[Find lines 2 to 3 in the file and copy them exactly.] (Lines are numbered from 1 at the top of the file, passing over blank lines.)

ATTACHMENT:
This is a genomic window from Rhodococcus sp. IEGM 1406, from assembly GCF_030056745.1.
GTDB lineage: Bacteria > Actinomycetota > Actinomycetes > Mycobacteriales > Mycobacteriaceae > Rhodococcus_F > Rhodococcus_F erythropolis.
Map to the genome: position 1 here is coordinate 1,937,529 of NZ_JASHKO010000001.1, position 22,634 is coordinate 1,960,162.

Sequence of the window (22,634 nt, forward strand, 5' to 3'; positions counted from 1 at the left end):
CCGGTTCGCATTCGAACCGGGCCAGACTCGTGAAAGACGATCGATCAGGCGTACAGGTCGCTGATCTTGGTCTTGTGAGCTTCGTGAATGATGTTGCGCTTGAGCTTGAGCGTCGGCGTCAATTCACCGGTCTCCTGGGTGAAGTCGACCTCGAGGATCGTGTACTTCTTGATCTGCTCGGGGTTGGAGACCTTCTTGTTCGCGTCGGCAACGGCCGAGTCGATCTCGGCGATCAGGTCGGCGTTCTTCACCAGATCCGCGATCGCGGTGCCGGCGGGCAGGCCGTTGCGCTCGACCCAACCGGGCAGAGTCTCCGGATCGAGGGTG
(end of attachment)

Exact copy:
GTDB lineage: Bacteria > Actinomycetota > Actinomycetes > Mycobacteriales > Mycobacteriaceae > Rhodococcus_F > Rhodococcus_F erythropolis.
Map to the genome: position 1 here is coordinate 1,937,529 of NZ_JASHKO010000001.1, position 22,634 is coordinate 1,960,162.